3 Books to improve your leadership skills
In the beginning of this year, I started to study about Leadership and Personalities Types. Actually, I felt completely in love with this theme when I started to have Project Leadership and Building High-Performing Teams classes at UC Berkeley. This subject always interested me a lot, and I believe that makes total sense for Project Managers dig into it. Since them, I read some good books about this theme, I want to recommend some of them if you’re crazy about it interested too.
# Strengths Finder 2.0
The first book I read this year was StrengthsFinder 2.0 by Tom Rath. My husband recommended this book to me, later on, the teacher of the leadership class I was having recommended it too. It’s totally worth it. If you’re planning to change your career path or just know more about your strengths I recommend it. Tom Rath says something really truthful that we often forget, sometimes we’re too focused working on our weakness that we forget to think about our strengths or even increase what we’re naturally good at it.
How this book works?
The book will give you a code, you’ll need to answer some questions online using this code (you can only use it once, so two people can not use the same code), and then you’ll have your result with your top 5 strengths. The book will guide you through this strengths and you’ll be able to learn more about it. The book also proposes some exercises to keep your strengths in mind. It’s a great exercise!
# The Five Dysfunctions of a Team
The second book I read was The Five Dysfunctions of a Team: A Leadership Fable by Patrick Lencioni. The fable is about Kathryn Petersen, Decision Tech’s CEO, and the leadership crisis she’s facing on. The book’s around this five dysfunctions her team is suffering, and she helps them to identify and overcome it. Reading it I saw myself and others in similar situations and I understood how dangerous they’re and even the best ones often struggle with it. I was obsessed with this book. I finished it in a couple of days. I really wanted to know more about the history, learn how to fix the problems and see what’ll happen in the end.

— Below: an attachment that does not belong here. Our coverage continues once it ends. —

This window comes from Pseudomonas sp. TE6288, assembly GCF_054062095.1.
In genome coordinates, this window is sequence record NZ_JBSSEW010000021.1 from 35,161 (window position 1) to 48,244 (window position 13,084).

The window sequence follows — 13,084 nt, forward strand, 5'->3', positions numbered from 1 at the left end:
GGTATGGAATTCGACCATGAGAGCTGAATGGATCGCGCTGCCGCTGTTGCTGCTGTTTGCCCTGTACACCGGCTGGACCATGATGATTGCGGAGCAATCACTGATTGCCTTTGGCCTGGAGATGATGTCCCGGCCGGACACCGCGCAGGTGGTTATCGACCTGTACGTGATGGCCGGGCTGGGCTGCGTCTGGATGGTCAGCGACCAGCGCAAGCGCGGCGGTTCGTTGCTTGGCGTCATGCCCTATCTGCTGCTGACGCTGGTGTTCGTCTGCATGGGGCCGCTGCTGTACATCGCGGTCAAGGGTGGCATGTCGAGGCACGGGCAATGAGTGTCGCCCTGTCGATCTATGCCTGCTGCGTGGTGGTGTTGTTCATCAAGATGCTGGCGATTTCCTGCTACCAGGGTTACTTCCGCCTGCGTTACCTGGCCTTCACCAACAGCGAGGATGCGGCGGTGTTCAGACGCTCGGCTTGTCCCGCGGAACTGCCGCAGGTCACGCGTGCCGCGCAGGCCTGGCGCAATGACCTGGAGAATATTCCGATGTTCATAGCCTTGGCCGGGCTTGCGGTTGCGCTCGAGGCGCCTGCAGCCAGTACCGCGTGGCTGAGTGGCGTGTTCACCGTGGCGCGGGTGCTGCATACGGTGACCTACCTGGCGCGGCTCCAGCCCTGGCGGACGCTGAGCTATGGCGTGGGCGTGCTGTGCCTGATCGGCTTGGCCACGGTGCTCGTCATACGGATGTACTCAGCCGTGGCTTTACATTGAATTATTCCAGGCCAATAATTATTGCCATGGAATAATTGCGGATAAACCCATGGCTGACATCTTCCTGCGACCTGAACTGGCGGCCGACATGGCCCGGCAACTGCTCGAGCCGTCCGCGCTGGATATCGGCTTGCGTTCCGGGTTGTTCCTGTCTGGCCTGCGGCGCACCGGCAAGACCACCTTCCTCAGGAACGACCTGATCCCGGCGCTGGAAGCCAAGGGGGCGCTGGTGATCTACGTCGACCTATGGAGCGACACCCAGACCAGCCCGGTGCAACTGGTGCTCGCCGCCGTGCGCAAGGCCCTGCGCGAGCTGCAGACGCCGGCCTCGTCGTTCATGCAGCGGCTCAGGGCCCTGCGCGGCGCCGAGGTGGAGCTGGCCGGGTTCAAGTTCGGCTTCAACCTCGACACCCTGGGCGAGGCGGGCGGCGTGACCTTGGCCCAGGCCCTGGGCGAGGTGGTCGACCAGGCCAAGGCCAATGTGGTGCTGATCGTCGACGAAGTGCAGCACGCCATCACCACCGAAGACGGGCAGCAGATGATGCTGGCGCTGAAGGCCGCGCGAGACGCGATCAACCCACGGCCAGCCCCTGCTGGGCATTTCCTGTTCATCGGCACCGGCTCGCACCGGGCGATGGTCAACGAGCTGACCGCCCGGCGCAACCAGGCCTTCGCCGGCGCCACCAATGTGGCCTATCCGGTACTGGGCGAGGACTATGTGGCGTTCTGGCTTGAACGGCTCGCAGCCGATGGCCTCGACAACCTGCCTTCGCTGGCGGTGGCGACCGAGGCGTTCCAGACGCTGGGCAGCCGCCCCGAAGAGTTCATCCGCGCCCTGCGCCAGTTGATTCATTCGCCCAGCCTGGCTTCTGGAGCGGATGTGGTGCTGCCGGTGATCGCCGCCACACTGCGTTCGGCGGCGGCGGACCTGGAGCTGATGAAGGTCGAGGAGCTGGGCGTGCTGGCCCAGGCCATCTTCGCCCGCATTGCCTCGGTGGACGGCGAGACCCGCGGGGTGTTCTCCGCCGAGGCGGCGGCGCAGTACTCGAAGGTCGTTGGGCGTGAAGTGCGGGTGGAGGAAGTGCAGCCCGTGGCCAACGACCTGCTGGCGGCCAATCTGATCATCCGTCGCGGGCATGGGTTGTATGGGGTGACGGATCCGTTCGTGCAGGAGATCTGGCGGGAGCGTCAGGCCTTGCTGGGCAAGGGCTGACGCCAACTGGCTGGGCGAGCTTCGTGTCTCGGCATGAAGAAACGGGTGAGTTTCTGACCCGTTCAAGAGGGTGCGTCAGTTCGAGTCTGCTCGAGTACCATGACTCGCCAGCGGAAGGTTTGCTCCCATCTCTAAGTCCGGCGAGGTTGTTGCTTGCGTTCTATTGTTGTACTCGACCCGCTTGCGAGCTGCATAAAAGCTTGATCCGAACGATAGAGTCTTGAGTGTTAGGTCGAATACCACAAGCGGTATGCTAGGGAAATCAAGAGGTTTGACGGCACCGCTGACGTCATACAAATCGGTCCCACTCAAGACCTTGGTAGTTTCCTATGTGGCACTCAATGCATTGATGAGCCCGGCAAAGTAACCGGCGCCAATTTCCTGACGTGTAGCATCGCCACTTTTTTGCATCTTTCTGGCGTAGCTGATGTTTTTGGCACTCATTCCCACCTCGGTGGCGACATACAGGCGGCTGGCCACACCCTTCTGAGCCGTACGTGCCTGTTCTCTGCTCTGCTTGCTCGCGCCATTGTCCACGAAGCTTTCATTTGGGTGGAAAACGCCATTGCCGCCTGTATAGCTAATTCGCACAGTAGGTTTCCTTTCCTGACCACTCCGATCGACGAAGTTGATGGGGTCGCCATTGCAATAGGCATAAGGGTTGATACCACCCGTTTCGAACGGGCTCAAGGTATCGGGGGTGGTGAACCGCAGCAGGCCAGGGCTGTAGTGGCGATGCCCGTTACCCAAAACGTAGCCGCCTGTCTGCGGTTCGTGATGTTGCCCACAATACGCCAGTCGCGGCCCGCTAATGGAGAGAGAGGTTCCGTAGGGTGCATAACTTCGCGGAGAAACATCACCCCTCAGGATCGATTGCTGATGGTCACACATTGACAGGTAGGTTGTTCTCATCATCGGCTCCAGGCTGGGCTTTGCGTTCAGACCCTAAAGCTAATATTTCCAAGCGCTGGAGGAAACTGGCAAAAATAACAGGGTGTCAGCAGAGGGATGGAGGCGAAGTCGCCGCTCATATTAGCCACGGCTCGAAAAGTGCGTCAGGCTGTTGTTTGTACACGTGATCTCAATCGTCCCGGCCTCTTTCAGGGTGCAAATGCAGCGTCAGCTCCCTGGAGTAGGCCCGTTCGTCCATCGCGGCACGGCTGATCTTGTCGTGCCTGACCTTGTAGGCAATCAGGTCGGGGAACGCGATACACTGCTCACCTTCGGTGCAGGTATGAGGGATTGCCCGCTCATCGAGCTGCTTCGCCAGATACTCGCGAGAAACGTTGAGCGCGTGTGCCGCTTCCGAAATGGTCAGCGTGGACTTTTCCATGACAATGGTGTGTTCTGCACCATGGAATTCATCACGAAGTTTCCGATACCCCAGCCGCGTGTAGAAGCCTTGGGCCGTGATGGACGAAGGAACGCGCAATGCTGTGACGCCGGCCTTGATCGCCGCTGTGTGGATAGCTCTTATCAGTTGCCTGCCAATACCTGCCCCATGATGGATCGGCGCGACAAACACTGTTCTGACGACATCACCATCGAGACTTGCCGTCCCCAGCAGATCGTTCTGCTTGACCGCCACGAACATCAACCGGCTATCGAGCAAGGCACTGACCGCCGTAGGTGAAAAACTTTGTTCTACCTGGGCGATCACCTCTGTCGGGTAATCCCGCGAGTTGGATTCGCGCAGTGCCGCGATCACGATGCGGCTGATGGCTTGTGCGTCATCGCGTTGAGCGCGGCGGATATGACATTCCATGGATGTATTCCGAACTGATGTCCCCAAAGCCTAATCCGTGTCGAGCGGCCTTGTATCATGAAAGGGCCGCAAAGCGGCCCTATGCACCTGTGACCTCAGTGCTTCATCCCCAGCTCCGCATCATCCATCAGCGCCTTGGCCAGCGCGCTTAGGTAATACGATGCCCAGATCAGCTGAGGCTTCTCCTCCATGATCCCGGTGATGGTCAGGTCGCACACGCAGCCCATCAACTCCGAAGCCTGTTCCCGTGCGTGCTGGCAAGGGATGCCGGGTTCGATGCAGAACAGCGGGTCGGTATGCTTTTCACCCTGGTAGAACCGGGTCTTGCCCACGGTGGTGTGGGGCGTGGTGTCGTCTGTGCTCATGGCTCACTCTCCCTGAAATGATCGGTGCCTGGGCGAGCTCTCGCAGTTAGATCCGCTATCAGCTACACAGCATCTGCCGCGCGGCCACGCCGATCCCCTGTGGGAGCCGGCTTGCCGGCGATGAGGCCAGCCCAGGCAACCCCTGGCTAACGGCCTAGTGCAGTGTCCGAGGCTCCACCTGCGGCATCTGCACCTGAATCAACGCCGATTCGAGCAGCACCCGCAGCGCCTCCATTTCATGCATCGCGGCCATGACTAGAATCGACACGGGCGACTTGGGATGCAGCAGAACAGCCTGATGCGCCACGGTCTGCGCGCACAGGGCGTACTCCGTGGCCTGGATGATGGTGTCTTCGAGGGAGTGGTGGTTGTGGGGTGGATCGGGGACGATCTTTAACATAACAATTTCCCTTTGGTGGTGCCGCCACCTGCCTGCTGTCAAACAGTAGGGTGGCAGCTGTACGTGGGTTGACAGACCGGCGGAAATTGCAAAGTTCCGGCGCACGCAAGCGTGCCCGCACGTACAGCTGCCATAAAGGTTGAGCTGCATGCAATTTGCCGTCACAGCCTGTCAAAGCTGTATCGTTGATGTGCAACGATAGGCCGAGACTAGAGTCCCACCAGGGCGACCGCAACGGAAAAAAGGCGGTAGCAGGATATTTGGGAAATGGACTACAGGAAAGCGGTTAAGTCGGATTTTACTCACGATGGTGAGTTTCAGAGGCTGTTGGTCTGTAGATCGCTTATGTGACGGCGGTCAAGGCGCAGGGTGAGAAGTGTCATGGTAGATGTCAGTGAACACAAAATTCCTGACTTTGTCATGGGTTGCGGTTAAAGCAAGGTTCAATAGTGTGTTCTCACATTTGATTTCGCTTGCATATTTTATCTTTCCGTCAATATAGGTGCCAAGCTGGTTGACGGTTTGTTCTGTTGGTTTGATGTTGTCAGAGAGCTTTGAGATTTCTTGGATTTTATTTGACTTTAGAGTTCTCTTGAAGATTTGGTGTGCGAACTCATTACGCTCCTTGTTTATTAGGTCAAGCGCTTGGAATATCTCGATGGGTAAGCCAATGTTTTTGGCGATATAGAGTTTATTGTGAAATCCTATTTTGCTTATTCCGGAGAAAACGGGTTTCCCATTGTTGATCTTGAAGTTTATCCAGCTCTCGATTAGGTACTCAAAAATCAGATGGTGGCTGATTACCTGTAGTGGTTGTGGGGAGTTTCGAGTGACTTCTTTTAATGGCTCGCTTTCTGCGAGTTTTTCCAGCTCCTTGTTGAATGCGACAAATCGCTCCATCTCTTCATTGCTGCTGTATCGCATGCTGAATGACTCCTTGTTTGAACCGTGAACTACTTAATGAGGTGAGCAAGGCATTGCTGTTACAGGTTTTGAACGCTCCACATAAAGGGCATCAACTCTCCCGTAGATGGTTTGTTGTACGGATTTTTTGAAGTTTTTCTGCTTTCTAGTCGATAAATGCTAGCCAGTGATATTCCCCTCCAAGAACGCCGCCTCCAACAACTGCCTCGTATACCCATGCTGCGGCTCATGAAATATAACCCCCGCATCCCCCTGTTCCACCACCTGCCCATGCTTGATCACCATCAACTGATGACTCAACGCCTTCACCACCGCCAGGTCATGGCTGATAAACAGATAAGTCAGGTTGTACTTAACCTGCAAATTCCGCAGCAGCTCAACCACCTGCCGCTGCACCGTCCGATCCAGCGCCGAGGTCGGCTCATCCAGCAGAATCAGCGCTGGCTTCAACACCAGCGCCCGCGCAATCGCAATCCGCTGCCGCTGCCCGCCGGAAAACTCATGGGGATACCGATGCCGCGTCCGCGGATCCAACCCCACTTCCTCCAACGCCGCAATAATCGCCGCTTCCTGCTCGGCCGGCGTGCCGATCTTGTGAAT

What did I learn from this book?
I learned some actionable steps that I can use to identify and overcome these common hurdles to building a healthy, collaborative and effective teams. Another important lesson: absence of conflict can be a dangerous team problem, sometimes we need conflict (of course I mean healthy conflict) to fix problems and improve the process.
# Please Understand Me II: Temperament, Character, Intelligence
The third book I read this year about this theme was Please Understand Me II: Temperament, Character, Intelligence by Dr. David West Keirsey. Last year I did mypersonality test here based on Myers-Briggs Type Indicator and I also did the personality test based on Keirsey test here. This was a new world for me, I never heard about this kind of tests in the past and I really felt surprised by the results (it’s not like a horoscope, I swear). Keirsey believes that we have four different temperaments types who defines the facets of character that distinguish one from another and he studied about it during 20 years. This book has a questionnaire that identifies one’s basic temperament and then ranks one’s second, third, and fourth choices.
What Keirsey says?
“Members of families and institutions are OK, even though they are fundamentally different from each other, and that they would all do well to appreciate their differences and give up trying to change others into copies of themselves”.
These were my first recommendations if you really want to dig into it. I hope you liked it.